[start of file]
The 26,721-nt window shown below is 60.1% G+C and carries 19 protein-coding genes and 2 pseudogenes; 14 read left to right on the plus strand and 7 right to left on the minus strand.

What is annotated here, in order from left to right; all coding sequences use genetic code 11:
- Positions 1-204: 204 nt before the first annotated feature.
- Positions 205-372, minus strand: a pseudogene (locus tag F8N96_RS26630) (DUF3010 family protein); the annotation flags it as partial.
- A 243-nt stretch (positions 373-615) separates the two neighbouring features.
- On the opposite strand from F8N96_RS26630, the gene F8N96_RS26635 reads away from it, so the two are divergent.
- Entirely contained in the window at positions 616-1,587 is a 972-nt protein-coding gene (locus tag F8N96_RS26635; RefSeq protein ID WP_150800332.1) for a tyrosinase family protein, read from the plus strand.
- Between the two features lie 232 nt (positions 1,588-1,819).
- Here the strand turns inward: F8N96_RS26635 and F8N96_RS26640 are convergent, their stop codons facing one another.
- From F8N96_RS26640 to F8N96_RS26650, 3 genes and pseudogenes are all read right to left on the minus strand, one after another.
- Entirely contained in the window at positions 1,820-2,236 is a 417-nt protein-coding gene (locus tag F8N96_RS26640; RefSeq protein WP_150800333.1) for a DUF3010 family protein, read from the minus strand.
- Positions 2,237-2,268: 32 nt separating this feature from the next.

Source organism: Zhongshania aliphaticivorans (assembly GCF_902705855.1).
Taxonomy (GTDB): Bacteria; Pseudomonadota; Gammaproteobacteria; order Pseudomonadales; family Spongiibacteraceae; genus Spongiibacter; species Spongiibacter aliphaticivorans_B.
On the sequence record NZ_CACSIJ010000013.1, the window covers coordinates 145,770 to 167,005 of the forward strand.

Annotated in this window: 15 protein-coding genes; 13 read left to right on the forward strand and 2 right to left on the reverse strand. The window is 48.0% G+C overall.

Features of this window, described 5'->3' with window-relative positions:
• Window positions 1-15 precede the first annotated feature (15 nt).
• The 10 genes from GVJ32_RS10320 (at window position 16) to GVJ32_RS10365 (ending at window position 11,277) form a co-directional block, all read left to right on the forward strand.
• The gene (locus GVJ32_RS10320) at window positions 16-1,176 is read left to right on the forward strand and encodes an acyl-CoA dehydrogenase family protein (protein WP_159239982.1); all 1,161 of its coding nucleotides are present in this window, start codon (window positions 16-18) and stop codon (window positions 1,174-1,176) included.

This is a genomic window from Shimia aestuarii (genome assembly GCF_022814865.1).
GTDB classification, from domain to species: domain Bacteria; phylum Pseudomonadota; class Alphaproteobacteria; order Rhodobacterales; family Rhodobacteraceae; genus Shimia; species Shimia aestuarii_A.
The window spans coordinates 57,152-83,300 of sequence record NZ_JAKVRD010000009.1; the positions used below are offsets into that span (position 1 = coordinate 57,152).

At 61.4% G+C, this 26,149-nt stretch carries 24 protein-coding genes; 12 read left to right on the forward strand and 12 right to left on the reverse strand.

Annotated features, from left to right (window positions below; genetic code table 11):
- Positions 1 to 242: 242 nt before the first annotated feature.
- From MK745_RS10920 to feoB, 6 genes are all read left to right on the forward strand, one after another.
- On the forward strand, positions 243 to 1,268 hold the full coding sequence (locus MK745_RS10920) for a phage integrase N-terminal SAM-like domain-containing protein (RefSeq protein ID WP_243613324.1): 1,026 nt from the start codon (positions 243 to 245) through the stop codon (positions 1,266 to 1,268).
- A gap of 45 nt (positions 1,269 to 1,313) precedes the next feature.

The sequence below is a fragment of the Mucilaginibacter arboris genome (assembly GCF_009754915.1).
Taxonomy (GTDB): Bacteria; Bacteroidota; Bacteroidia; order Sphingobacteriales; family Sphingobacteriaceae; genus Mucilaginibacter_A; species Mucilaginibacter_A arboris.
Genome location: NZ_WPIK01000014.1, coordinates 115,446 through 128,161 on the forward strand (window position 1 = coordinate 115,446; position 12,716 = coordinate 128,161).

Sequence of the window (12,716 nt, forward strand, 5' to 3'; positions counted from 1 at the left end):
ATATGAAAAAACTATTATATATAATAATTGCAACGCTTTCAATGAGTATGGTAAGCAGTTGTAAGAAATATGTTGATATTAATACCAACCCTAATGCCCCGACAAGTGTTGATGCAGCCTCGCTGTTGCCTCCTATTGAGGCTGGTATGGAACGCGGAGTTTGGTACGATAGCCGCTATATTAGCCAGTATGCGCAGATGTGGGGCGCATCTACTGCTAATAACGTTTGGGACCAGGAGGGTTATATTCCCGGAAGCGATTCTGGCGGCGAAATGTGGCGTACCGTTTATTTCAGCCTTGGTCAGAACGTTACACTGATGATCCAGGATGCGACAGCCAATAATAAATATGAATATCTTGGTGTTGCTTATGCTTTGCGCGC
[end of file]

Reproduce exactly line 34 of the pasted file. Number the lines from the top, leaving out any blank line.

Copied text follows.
ATATGAAAAAACTATTATATATAATAATTGCAACGCTTTCAATGAGTATGGTAAGCAGTTGTAAGAAATATGTTGATATTAATACCAACCCTAATGCCCCGACAAGTGTTGATGCAGCCTCGCTGTTGCCTCCTATTGAGGCTGGTATGGAACGCGGAGTTTGGTACGATAGCCGCTATATTAGCCAGTATGCGCAGATGTGGGGCGCATCTACTGCTAATAACGTTTGGGACCAGGAGGGTTATATTCCCGGAAGCGATTCTGGCGGCGAAATGTGGCGTACCGTTTATTTCAGCCTTGGTCAGAACGTTACACTGATGATCCAGGATGCGACAGCCAATAATAAATATGAATATCTTGGTGTTGCTTATGCTTTGCGCGC